Internet Law

Stalkers steer sex-seeking strangers to victims’ homes through false online ads

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About 100 men showed up at a Virginia women’s home expecting sex after her vengeful ex-boyfriend duplicitously solicited them using her identity.

Frightened by her unwanted and in some cases aggressive visitors (one came with a crowbar and another rammed her security gate), the woman is one of a growing number of victims whose stalkers use false social media accounts as a means to harass and terrorize them, the Washington Post reports.

Other accounts include a 33-year-old mother of four whose ex-husband posted ad after ad on Craigslist with her photo and address under the headline, “Rape Me and My Daughters.” Additional web posts on sites like XTube and Facebook included photos of her children and offered them up for sex in exchange for cash. The woman only discovered the false adverts after an unknown man showed up at her home, followed by at least 50 others, including some who attempted to break in, emboldened by the fake “Rape Me” post, according to the report. Though some sites removed the fake posts promptly at her request, others required extensive documentation, including copies of her ID and her protective order case number.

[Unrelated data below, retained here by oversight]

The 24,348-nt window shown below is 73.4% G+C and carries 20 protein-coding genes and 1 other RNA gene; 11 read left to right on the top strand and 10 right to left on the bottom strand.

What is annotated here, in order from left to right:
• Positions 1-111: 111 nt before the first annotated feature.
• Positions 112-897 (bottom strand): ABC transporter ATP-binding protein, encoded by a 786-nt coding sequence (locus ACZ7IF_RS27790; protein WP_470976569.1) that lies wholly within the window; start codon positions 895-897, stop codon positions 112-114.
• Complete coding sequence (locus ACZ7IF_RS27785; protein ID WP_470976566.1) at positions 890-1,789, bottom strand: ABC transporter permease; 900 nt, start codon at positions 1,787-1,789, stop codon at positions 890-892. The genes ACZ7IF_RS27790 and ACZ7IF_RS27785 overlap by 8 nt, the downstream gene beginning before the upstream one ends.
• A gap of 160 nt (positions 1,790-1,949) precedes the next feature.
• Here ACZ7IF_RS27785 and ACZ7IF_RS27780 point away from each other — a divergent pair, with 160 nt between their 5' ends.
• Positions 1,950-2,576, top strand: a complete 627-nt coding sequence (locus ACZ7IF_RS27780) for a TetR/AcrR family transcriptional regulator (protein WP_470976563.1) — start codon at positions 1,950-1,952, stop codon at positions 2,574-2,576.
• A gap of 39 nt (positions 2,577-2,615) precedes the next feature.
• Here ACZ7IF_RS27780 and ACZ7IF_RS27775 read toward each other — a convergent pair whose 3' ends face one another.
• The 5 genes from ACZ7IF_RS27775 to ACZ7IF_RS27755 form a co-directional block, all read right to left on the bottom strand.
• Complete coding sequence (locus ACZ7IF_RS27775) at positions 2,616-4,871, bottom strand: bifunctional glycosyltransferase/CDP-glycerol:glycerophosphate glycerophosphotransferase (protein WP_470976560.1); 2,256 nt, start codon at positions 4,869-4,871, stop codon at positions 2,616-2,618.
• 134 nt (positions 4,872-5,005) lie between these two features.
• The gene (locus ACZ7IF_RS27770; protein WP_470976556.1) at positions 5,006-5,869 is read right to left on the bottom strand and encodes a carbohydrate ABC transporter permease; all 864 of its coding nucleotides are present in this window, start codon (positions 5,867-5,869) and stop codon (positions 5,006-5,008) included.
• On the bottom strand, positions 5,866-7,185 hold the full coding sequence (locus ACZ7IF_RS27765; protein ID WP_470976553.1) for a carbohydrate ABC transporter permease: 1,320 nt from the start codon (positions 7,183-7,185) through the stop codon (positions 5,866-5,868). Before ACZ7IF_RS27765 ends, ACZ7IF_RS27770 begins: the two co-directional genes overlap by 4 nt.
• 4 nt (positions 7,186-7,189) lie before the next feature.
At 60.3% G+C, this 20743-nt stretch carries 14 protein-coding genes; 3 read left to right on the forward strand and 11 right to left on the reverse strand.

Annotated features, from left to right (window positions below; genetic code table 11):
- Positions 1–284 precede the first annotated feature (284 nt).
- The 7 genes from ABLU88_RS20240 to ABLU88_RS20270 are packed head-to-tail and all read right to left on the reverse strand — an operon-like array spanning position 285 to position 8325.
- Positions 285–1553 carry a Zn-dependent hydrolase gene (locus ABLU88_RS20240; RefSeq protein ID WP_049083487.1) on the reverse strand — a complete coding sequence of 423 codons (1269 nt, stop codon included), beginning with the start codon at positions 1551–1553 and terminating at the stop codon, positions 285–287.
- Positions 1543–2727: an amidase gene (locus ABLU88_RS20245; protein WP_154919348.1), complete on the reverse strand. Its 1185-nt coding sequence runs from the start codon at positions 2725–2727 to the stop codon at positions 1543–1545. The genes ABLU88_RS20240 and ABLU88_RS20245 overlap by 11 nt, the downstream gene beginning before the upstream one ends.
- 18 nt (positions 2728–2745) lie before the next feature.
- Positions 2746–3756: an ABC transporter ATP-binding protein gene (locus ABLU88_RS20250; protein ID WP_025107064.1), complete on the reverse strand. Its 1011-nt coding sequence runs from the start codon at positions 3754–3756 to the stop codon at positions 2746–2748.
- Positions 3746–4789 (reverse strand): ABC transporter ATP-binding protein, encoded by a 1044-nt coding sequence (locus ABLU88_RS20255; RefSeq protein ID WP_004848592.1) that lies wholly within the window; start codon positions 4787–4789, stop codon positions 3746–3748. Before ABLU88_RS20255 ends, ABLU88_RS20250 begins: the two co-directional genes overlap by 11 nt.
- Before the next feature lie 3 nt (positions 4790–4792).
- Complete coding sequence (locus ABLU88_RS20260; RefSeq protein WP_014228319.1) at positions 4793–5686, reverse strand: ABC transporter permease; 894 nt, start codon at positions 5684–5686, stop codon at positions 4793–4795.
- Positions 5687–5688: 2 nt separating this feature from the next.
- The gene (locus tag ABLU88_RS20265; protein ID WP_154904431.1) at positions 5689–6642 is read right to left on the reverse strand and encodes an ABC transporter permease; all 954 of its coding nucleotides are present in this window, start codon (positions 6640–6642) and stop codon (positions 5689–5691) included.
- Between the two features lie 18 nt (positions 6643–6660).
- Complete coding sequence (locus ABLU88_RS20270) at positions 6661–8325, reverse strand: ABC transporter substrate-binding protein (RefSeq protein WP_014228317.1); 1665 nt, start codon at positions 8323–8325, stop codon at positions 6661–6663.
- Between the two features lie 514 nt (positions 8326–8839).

With online impersonations by stalkers expected to climb as more people become familiar with social media, about half a dozen states have passed laws against internet impersonation. Those include Texas, New York and California, the Post reports, citing a Texas case of two middle school students who created a fake Facebook account for a fellow student to harass classmates. While the social media giant has created a reporting system to flag fraudulent profiles, Craigslist did not respond to repeated requests by the Post for comment.

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